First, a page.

Rigor and Relevance: Partnering to Advance Clinical Practice Research


AACTE members are committed to high research standards and to producing scholarship that contributes to educational practice. Although the complexity of educator preparation presents a vast spectrum of subjects for scholarly inquiry, I’d like to highlight the importance and timeliness of studying those related to one particular domain: clinical practice. In fact, the new report of AACTE’s Clinical Practice Commission (CPC) unearths a fertile field of opportunities for research that is both rigorous and relevant.

Last month, the CPC hosted a briefing at the National Press Club in Washington, DC, where it offered a thorough conceptual framework and explanation of clinical practice, along with recommendations for implementation. The report released at the event, A Pivot Toward Clinical Practice, Its Lexicon, and the Renewal of Educator Preparation, sets forth 10 proclamations for effective clinical preparation, thus signaling that AACTE is “intentionally committed to a bold voice” in teacher education.

Those proclamations – issued as a follow-up to the National Council for Accreditation of Teacher Education (NCATE) Blue Ribbon Panel’s 2010 study, Transforming Teacher Education Through Clinical Practice: A National Strategy to Prepare Effective Teachers – are as follows:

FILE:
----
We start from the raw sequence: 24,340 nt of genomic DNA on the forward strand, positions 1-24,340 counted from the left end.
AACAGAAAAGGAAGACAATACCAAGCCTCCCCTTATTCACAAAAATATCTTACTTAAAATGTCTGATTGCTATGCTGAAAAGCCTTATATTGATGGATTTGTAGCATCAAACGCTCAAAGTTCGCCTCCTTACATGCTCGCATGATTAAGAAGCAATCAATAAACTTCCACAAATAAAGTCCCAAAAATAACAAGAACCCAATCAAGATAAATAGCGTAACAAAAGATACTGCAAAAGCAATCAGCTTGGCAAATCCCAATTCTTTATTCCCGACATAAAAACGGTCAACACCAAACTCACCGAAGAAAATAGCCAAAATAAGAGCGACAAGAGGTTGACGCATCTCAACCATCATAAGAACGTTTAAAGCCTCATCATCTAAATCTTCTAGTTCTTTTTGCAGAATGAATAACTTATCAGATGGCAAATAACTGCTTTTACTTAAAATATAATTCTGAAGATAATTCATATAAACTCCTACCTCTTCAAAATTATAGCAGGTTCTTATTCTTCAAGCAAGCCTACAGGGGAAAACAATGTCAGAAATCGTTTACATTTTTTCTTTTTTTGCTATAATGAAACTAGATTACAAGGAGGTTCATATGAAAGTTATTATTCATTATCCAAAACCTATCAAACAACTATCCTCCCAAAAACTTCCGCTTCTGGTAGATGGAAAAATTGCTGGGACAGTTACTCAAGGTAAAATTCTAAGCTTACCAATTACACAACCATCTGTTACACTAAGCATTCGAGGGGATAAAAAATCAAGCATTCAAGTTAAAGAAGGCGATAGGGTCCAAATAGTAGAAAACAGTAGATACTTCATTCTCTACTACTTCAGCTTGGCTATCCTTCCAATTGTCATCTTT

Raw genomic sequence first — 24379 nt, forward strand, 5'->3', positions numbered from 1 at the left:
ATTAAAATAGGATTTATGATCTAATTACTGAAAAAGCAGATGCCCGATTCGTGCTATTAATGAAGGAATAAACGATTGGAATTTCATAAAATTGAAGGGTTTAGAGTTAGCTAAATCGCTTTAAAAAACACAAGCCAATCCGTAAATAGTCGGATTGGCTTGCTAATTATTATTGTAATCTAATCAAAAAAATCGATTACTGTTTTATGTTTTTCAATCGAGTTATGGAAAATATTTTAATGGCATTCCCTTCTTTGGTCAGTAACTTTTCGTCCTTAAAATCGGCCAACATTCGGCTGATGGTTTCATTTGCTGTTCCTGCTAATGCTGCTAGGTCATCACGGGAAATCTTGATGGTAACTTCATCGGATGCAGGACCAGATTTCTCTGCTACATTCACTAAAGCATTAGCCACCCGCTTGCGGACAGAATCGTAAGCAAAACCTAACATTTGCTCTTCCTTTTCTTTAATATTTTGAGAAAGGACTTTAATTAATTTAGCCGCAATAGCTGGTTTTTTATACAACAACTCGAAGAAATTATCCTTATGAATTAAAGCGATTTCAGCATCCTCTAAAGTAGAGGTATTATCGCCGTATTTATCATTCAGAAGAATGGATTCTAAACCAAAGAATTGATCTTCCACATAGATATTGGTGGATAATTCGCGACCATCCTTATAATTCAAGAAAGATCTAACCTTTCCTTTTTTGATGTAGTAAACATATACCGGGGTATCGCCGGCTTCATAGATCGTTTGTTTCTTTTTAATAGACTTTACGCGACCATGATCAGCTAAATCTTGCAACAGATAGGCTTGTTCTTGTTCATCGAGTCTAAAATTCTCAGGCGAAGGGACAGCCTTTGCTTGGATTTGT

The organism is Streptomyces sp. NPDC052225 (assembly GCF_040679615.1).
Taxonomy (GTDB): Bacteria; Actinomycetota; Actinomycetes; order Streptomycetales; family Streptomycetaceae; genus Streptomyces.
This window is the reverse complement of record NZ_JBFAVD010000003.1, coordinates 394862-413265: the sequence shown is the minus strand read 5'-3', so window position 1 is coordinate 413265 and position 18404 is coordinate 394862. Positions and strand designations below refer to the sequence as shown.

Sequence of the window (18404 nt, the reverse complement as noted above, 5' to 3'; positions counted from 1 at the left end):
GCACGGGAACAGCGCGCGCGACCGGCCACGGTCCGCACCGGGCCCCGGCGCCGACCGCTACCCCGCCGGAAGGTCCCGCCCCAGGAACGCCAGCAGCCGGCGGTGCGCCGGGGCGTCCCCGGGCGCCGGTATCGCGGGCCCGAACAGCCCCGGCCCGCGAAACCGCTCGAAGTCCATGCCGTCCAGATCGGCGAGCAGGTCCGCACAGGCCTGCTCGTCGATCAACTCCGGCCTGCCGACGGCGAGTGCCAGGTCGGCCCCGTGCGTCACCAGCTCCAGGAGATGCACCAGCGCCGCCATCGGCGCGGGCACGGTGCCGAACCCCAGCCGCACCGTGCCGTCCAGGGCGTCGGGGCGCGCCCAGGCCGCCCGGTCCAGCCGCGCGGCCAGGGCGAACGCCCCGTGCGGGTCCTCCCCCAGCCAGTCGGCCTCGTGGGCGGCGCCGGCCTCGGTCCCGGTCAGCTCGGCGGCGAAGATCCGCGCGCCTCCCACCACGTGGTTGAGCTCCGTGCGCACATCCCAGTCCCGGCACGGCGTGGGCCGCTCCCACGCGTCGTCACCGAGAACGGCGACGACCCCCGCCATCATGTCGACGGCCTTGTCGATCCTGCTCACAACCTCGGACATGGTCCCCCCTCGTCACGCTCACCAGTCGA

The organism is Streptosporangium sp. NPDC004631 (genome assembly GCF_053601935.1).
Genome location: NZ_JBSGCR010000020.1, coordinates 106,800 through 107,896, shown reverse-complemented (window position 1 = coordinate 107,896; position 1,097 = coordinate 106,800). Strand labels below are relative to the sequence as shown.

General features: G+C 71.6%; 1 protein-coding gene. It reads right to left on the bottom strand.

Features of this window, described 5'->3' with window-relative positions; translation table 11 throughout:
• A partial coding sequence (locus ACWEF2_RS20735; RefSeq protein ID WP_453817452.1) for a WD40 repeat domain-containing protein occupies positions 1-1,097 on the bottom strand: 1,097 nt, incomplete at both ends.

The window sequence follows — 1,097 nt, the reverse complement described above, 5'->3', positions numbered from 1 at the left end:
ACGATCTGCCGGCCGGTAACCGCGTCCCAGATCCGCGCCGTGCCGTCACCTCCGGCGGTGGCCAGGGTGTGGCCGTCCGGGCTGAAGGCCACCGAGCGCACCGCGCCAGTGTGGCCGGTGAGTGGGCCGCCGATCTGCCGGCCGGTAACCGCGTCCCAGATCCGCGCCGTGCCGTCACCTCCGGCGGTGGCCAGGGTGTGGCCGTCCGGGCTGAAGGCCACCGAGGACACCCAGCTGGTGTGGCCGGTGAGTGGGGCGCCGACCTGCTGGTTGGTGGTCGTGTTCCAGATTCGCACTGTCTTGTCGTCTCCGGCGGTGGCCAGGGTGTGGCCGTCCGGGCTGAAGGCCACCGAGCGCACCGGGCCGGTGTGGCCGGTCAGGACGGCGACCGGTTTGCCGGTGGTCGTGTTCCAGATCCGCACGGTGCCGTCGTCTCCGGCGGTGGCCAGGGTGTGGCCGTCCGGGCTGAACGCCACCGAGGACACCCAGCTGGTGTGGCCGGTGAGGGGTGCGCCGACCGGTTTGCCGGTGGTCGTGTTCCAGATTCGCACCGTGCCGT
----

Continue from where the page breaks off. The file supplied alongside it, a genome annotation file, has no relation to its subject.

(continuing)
• Clinical practice is central to high-quality teacher preparation.
  • As pedagogy is the science of teaching, the intentional integration of pedagogical training into an educator preparation program is the cornerstone of effective clinical practice.
  • Clinical practice includes, supports, and complements the innovative and requisite skills, strategies, and tools that improve teacher preparation by using high-leverage practices as
    part of a commitment to continuous renewal for all learning sites.
  • Clinical partnerships are the foundation of highly effective clinical practice.
  • Sustainable and shared infrastructure is required for successful clinical partnership.
  • Clearly defined roles and responsibilities of both school and university partners set the stage upon which to build future success.
  • Clinical partnerships are facilitated and supported through an understanding of the continuum of development and growth that typifies successful, mutually beneficial collaborations.
  • As emerging professionals, teacher candidates are essential contributors and collaborators within clinical programs and partnerships.
  • Boundary-spanners, school-based teacher educators, and university-based teacher educators play necessary, vital, and synergistic roles in clinical educator preparation.
  • Coalescing the language of teacher preparation and teaching around a common lexicon facilitates a shared understanding of and reference to the roles, responsibilities, and experiences essential to high-quality clinical preparation.

The CPC’s clinical practice proclamations have set a path before us. Now we must venture along it.